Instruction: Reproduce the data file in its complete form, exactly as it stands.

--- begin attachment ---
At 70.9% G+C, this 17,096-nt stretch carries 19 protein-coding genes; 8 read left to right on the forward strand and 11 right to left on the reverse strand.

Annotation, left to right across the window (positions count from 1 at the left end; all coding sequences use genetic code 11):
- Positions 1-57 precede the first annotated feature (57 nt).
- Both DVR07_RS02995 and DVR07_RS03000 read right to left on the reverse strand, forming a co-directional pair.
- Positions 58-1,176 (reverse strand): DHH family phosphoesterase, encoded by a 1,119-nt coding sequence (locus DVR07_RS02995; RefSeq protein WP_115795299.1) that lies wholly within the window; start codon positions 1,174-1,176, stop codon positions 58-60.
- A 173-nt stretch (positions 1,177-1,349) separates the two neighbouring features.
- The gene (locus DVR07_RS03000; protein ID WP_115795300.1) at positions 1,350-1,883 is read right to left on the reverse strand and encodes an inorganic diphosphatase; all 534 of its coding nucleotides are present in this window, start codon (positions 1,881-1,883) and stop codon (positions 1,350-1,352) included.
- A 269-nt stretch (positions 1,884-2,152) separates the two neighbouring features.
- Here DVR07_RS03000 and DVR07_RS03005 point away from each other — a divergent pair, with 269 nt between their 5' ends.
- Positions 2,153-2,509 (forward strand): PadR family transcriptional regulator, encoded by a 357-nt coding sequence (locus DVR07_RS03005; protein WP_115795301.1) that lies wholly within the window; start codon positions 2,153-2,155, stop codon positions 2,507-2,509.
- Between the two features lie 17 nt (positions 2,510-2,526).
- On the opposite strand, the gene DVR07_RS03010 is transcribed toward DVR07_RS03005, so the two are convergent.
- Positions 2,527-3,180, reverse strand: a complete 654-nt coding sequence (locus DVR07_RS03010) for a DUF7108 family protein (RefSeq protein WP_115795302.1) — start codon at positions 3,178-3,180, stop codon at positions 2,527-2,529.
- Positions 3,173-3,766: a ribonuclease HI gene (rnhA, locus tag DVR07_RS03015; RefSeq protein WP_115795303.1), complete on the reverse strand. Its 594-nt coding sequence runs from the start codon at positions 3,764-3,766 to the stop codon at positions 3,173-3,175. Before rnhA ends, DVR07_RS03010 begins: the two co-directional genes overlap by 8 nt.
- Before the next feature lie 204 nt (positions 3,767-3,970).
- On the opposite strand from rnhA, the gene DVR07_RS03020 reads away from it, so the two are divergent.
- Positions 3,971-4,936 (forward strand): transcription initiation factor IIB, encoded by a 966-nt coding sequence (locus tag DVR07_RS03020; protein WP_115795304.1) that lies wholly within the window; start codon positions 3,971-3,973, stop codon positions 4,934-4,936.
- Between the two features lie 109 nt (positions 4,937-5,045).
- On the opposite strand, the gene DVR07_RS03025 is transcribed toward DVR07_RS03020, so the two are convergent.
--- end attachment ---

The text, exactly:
At 70.9% G+C, this 17,096-nt stretch carries 19 protein-coding genes; 8 read left to right on the forward strand and 11 right to left on the reverse strand.

Annotation, left to right across the window (positions count from 1 at the left end; all coding sequences use genetic code 11):
- Positions 1-57 precede the first annotated feature (57 nt).
- Both DVR07_RS02995 and DVR07_RS03000 read right to left on the reverse strand, forming a co-directional pair.
- Positions 58-1,176 (reverse strand): DHH family phosphoesterase, encoded by a 1,119-nt coding sequence (locus DVR07_RS02995; RefSeq protein WP_115795299.1) that lies wholly within the window; start codon positions 1,174-1,176, stop codon positions 58-60.
- A 173-nt stretch (positions 1,177-1,349) separates the two neighbouring features.
- The gene (locus DVR07_RS03000; protein ID WP_115795300.1) at positions 1,350-1,883 is read right to left on the reverse strand and encodes an inorganic diphosphatase; all 534 of its coding nucleotides are present in this window, start codon (positions 1,881-1,883) and stop codon (positions 1,350-1,352) included.
- A 269-nt stretch (positions 1,884-2,152) separates the two neighbouring features.
- Here DVR07_RS03000 and DVR07_RS03005 point away from each other — a divergent pair, with 269 nt between their 5' ends.
- Positions 2,153-2,509 (forward strand): PadR family transcriptional regulator, encoded by a 357-nt coding sequence (locus DVR07_RS03005; protein WP_115795301.1) that lies wholly within the window; start codon positions 2,153-2,155, stop codon positions 2,507-2,509.
- Between the two features lie 17 nt (positions 2,510-2,526).
- On the opposite strand, the gene DVR07_RS03010 is transcribed toward DVR07_RS03005, so the two are convergent.
- Positions 2,527-3,180, reverse strand: a complete 654-nt coding sequence (locus DVR07_RS03010) for a DUF7108 family protein (RefSeq protein WP_115795302.1) — start codon at positions 3,178-3,180, stop codon at positions 2,527-2,529.
- Positions 3,173-3,766: a ribonuclease HI gene (rnhA, locus tag DVR07_RS03015; RefSeq protein WP_115795303.1), complete on the reverse strand. Its 594-nt coding sequence runs from the start codon at positions 3,764-3,766 to the stop codon at positions 3,173-3,175. Before rnhA ends, DVR07_RS03010 begins: the two co-directional genes overlap by 8 nt.
- Before the next feature lie 204 nt (positions 3,767-3,970).
- On the opposite strand from rnhA, the gene DVR07_RS03020 reads away from it, so the two are divergent.
- Positions 3,971-4,936 (forward strand): transcription initiation factor IIB, encoded by a 966-nt coding sequence (locus tag DVR07_RS03020; protein WP_115795304.1) that lies wholly within the window; start codon positions 3,971-3,973, stop codon positions 4,934-4,936.
- Between the two features lie 109 nt (positions 4,937-5,045).
- On the opposite strand, the gene DVR07_RS03025 is transcribed toward DVR07_RS03020, so the two are convergent.